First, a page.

Like I said, I had three hida scans and never vomited. I don't think that most people do, but if you have a weak stomach, I would think you would be more likely to do it. If you are have a fear of vomiting, however (I certainly don't like to do it!) then you probably have a very strong stomach and are in good control of it and won't vomit. My stepfather said some of the patient's response had to do with how the tech administered the drug. My stepfather always did it a little squirt every 30 seconds to a minute, to keep from overwhelming anybody. The first tech I had was not my stepfather and he gave it all at once and it made me feel sicker. But it doesn't last a real long time, that feeling. 5 minutes or so at the most from the time it starts to the time it tapers off. It doesn't come on you strong and all at once. The worst part of it was having to stay laying down. If I could have sat up and walked around, then it may not have bothered me at all. But bad gall bladders are notorious for making you feel worse when you lie flat on your back. Maybe someone will take that into account one day and make it where you can stand up against the wall and have the camera film you. All in all I think the test takes about 30 minutes and with the prep (gettting a line in, waiting for the radiodactive dye to settle) it takes 45 minutes to an hour. So of that you're uncomfortable about 5 minutes. Not bad, really. And if they find it is your gall bladder and they get it out, it makes it very worth your while. No more pain! And drugs to treat the bile! Definitely worth the tradeoff.
Fly, if you have a bad gall bladder and haven't vomited yet, you probably will. I did once or twice, and I was an exception to the rule. Most people who suffer from gall bladder disease for a while will end up vomiting more often than I did. Some people are even vomit-predominent (I was diarrhea-predominant). And it's worse than vomiting when you are sick with the flu or food poisioning because it's full of bile and that stuff burns so bad! Your esophagus and the back of your throat will feel scorched for a day or more and no amount of water or milk will help it. So better to risk the test and hopefully get a diagnosis than to keep a bad gall bladder and suffer. And if your gall bladder isn't the problem, then the test probably won't bother you.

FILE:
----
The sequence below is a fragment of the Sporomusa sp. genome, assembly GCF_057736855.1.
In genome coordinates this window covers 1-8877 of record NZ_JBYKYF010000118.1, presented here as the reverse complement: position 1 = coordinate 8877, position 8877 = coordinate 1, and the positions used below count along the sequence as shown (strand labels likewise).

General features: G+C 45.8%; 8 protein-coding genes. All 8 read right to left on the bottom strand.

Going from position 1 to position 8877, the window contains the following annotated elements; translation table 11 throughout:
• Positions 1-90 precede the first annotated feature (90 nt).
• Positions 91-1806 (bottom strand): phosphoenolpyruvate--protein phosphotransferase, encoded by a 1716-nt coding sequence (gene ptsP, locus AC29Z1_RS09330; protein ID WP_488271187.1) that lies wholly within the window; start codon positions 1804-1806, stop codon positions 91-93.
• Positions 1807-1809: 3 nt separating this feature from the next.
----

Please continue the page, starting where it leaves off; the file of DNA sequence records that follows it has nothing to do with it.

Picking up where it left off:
I bet, Faerun, those beans did you in more than your chips. Those can do regular people in. Personally, I found that my flatulence dropped off significantly when I had my gall bladder problem. I would get gas-like cramps but couldn't burp or pass gas. Man the times I wished I could! It just felt hung up in there. But some people do get indigestion and belch a lot from it, so it's one of those variables.
If I were you, I would push for the test, because you really do sound like you have a problem. Since I had a couple of tests come back inconclusive/negative because I had them done when I wasn't having a problem, I would either 1, schedule the test when you're in a bad streak or 2, cause yourself to have a bad streak. A day or two before the test, just eat all of those things that bother you. The greasiest fish and chips you can find, cokes and beers and fizzy water, pizza with extra cheese--you name it. Get yourself torn up, then go in. Hopefully your gall bladder will show up as bad, you can have it out and you can go on with life. If it doesn't show up while you're in the midst of having intestinal fits, then you can just about rule out gall bladder disease and chalk it up to IBS. Either way you should know for certain what problem you have, so hopefully making yourself sick on purpose won't have been in vain.
If I knew 8 years ago what I know now, I would have made myself sick before having my first hida scan. Because I wasn't in the middle of an attack and it came back negative, I suffered needlessly for four more years. If I had it to do over again, I would not hesitate to make myself sick in the pursuit of getting the tests to come up positive. That's how bad it was for me over those next four years. I have cautioned other people about caffeine, fat, etc. and so many of them will say, "Oh, I can't live without my pot of coffee everyday." And without malice or sarcasam I tell them, "Well, then, you're just not that sick." Because if they were bad sick, they'd drop anything in the pursuit to be pain and diarrhea free. Me, I once was a 2-liter-a-day coke drinker. When I figured out that it was the caffeine making my gall bladder worse, I dropped caffeine like a hot potato. Gave up cokes, gave up tea, sometimes even avoided chocolate. I didn't miss those 2am attacks with diarrhea and horrible pain. I hurt bad enough to give up just about anything.
And on a final note, if this problem really is your gall bladder, it won't go away. You'll be okay for a while, then you'll be sick again. It will just keep happening and the length of time you stay sick will generally increase and it may manifest itself in new and unpleasant ways.